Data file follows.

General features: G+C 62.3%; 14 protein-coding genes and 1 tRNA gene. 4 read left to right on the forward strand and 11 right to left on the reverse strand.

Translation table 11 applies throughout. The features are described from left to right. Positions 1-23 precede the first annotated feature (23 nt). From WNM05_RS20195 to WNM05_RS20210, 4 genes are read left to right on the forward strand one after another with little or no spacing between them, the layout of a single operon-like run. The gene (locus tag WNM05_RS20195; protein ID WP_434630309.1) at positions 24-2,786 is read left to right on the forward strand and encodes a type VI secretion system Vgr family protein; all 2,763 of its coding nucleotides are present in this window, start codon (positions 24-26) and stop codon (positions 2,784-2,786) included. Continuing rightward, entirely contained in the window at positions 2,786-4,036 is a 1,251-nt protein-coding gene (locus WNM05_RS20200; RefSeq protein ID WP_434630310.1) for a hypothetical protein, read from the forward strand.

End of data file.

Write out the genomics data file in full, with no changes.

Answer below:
General features: G+C 62.3%; 14 protein-coding genes and 1 tRNA gene. 4 read left to right on the forward strand and 11 right to left on the reverse strand.

Translation table 11 applies throughout. The features are described from left to right. Positions 1-23 precede the first annotated feature (23 nt). From WNM05_RS20195 to WNM05_RS20210, 4 genes are read left to right on the forward strand one after another with little or no spacing between them, the layout of a single operon-like run. The gene (locus tag WNM05_RS20195; protein ID WP_434630309.1) at positions 24-2,786 is read left to right on the forward strand and encodes a type VI secretion system Vgr family protein; all 2,763 of its coding nucleotides are present in this window, start codon (positions 24-26) and stop codon (positions 2,784-2,786) included. Continuing rightward, entirely contained in the window at positions 2,786-4,036 is a 1,251-nt protein-coding gene (locus WNM05_RS20200; RefSeq protein ID WP_434630310.1) for a hypothetical protein, read from the forward strand.